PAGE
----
Deputy Mayor, Cllr Ann O’Byrne, added: “We’ve been innovative in finding ways of keeping services going since 2010, such as transferring some libraries and youth centres to partners and bringing in external funding for some services – but that makes making further savings even harder.

“We will need to do more of this entrepreneurial thinking, including looking at ways of bringing in extra income and extending our Invest to Earn programme, in order to bring in additional cash to help offset the cuts in Government funding.

“It’s also important that we continue to do all we can to drive the city’s economy. Contrary to popular belief, we don’t make a penny out of the money spent by people attending our hugely popular events and festivals, but they are really valuable because they are crucial to supporting thousands of jobs in hotels, restaurants, bars and shops as well as raising the city’s profile internationally.

“There’s little doubt that even by doing things differently we are still going to have to cut into the bone of vital council services. It is going to be hard and it is going to be painful.”

The budget simulator will be open until Friday 16 December 2016.

The council will set its budget in March 2017.

Frequently Asked Questions

Why does Liverpool rely more on the Government for funding?

Liverpool City Council is funded in three main ways:

• Government funding – 72% of total
• Council Tax – 11% of total
• Business rates – 7% of total
• Other income – 10% of total

Northern cities such as Liverpool, where there are higher levels of deprivation, traditionally received higher government grants to compensate for the fact that they have more homes in lower Council Tax bands and raise less income from local residents.

Government funding cuts since 2010 removed this additional protection, meaning places like Liverpool are more badly hit as they are more dependent on Whitehall funding.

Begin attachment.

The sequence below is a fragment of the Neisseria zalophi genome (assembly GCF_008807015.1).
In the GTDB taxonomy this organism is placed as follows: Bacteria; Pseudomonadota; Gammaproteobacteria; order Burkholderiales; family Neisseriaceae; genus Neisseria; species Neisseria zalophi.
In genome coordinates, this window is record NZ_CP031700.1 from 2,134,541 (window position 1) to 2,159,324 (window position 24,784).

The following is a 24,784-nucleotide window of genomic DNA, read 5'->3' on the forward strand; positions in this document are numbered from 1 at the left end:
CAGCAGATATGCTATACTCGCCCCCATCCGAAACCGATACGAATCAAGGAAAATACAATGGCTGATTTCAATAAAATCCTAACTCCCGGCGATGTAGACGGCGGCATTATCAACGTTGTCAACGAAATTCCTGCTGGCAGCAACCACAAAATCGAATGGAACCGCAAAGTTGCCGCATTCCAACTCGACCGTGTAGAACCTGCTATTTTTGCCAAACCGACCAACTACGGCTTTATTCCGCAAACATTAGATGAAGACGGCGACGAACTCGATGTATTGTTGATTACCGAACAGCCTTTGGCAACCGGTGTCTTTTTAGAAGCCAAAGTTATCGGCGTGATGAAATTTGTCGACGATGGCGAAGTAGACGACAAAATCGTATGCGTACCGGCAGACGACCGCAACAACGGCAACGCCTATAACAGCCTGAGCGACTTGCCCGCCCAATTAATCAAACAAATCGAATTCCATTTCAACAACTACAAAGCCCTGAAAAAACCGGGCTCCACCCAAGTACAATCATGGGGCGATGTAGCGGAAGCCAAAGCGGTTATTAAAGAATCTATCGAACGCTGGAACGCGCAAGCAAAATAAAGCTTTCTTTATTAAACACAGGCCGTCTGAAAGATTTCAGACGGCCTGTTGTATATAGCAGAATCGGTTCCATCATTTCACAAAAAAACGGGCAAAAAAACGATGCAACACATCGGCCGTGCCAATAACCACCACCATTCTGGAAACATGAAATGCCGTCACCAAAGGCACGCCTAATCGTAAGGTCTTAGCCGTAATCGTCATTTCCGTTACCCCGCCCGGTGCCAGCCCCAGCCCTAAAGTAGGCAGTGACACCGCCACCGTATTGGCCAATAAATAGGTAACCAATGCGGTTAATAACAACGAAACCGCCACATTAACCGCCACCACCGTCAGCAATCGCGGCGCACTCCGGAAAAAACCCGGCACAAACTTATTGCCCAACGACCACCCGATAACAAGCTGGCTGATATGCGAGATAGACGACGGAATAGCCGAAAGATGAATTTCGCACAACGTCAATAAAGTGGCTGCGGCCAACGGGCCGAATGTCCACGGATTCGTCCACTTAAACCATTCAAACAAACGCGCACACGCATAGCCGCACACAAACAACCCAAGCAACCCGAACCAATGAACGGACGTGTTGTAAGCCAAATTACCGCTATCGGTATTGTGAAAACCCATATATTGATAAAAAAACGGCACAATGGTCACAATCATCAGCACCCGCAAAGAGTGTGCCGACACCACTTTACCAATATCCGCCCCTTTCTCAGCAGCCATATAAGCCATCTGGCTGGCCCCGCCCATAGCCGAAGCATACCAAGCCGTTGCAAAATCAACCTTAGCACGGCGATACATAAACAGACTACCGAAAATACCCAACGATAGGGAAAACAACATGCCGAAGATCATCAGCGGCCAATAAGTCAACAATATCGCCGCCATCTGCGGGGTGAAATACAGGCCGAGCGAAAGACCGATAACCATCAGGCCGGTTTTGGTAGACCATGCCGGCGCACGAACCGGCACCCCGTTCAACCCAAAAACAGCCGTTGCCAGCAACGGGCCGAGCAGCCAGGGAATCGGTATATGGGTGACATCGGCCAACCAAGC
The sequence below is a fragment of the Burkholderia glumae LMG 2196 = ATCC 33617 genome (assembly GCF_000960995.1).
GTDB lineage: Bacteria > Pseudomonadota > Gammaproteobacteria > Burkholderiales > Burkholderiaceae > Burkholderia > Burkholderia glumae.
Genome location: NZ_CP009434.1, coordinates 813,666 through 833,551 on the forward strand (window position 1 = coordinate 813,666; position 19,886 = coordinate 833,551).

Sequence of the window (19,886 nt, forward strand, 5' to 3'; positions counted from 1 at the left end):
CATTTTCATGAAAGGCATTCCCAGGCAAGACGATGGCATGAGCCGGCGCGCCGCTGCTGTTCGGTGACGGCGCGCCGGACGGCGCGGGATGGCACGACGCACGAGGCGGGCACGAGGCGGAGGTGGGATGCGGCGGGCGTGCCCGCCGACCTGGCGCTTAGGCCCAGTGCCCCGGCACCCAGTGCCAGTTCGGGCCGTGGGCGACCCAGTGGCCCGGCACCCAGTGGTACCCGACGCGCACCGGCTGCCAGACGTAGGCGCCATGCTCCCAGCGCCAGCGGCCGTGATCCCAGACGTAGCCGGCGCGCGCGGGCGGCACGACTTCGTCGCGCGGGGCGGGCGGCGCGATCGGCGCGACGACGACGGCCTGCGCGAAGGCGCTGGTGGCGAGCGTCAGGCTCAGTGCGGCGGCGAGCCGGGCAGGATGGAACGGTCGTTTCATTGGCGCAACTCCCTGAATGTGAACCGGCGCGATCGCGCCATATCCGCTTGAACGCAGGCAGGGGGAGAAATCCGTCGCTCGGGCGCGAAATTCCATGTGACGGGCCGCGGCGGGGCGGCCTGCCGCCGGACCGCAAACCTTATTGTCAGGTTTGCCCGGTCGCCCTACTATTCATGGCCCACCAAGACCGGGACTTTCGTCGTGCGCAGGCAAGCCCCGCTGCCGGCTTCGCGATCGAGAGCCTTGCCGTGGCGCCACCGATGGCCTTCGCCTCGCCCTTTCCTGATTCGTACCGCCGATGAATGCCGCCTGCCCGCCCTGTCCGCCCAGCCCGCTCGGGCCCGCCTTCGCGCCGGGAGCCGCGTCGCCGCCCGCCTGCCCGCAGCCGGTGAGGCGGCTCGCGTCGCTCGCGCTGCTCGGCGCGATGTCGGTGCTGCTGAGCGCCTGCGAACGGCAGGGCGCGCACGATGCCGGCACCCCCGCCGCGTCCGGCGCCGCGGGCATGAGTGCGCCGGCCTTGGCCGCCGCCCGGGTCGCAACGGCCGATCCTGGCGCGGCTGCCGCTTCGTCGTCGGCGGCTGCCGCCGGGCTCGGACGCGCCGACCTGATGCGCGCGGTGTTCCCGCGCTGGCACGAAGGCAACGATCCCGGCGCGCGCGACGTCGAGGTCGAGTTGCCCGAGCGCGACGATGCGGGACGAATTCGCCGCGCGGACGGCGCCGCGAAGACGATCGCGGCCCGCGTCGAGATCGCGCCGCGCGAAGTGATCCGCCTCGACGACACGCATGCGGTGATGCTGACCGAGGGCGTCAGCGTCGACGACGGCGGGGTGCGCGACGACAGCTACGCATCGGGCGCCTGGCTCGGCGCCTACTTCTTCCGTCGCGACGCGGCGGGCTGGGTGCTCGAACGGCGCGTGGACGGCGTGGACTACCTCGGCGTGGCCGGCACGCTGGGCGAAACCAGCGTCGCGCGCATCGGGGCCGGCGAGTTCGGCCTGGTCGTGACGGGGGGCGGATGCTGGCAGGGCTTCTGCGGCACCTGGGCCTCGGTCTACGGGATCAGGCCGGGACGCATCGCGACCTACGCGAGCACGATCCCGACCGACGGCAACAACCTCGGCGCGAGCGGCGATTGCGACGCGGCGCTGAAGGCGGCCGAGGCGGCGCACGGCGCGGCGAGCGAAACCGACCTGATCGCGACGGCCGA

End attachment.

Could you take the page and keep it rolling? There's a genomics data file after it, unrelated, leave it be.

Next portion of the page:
In Liverpool, the vast majority of homes are in bands A and B – around 77% – in contrast with the English average, which is just 44%. This means other areas bring in much more of their overall budget in Council Tax.

Council tax keeps going up but services are being reduced – why is that?

Only 11% of our budget comes from council tax – far less than nearly every other council in the country. It means any increase brings in a relatively small amount. A one percent cut in Government funding costs us £3 million, whereas a one percent rise in council tax only brings in £1.4 million.

To put this into perspective, the total currently raised from council tax (£147 million) is less than we spend on adult social services (£151 million). The council has many more services and responsibilities beyond this one area.

How much are you considering raising council tax by?

The Government only allows councils to raise council tax by 3.99 percent. A rise of this amount in 2017/18 will bring in around £5.7 million in additional income, but we need to find £41 million of savings over the next year.

As part of the budget consultation, we are asking people how if they would be willing to pay up to 10 percent more – if it was ringfenced and used for adult and children’s services. We could only do this if people voted in favour in a referendum.

Every one percent rise in Council Tax costs an extra 18 pence per week for householders living in a Band A property (the majority of homes in the city)

What funding pressures are there?

Services for vulnerable children and adults are seeing increasing demand:
• Children in care up 18 percent since 2010
• Pupils with severe learning difficulties up 25 percent
• 50 percent increase in social care packages arranged each week at the Royal Liverpool Hospital
• 26 percent rise in people accessing homelessness services
• 30 percent rise in over 65s by 2026, most with at least one long term health need
• The introduction of the National Living Wage will cost £24.7m by 2019/20 in additional payments to social care providers